The US Open, the final Grand Slam tournament of the year, presented another opportunity for him to seize the top spot. As the tournament be­gan, Federer seemed in the best position to capture the No. 1 ranking as he was the player with the least amount of points to defend from the previ­ous year among the contenders for the No. 1 ranking. He survived the first three rounds without being seriously challenged, but in the round of 16, once again, his opponent was none other than Nalbandian.

Media and tennis insiders tagged the Argentinean as the arch-nemisis of Federer. The two players played four times as professionals, with Nalbandian winning all four times. Federer, however, rejected the idea that Nalbandian was the player he feared the most.

“That bothers me because I’ve never said that and I don’t see it that way either,” he told reporters almost defiantly in New York. “I’ve never lost to him decisively and I’ve even beaten him in the juniors.”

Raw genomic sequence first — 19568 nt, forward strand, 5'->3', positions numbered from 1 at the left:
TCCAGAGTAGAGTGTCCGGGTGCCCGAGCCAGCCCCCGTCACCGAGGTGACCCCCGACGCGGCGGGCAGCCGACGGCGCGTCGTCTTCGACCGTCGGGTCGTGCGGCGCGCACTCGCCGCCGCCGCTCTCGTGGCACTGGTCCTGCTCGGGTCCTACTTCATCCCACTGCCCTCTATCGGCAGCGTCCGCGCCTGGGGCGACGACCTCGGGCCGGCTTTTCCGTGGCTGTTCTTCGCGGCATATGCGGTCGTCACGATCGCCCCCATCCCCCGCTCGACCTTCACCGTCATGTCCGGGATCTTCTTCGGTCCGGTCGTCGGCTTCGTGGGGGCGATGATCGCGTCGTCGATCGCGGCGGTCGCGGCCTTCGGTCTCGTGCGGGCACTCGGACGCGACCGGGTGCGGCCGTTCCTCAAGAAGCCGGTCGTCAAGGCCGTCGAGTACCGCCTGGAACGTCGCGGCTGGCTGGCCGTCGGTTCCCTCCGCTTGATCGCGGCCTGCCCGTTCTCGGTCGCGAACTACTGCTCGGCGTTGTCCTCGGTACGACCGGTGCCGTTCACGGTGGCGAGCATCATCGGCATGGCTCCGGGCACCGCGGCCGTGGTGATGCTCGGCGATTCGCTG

The second week of the US Open became an ordeal as rain created a sched­uling chaos. The round of 16 matches that were scheduled for the second Tuesday of the event did not start until 3 pm on Thursday. After four hours of play and two more interruptions due to rain, Federer had—for the fifth time in five professional matches—succumbed to Nalbandian 3-6, 7-6 (1), 6-4, 6-3. The Argentinean was still a mystery to him.

“I find it difficult understanding why I take the lead or fall behind,” Federer said after the loss. “I knew that I had to play aggressively. But I just don’t know how much I should risk when serving against him. He gets to many balls quickly and is great at reading my game. I don’t know what to make of him.” Federer could only watch from a distance as Nalbandian reached the semifinals, where he lost a heart-breaking five-setter to Roddick after leading two-sets-to-love and holding a match point. Roddick went on to win the championship, defeating Juan Carlos Ferrero, who assumed the No. 1 ranking by virtue of his runner-up showing. The American wept after his first Grand Slam title just as Federer had two months earlier at Wimbledon. Roddick won the tournaments in Montreal and Cincinnati earlier in the summer and moved to No. 2 in the world rankings.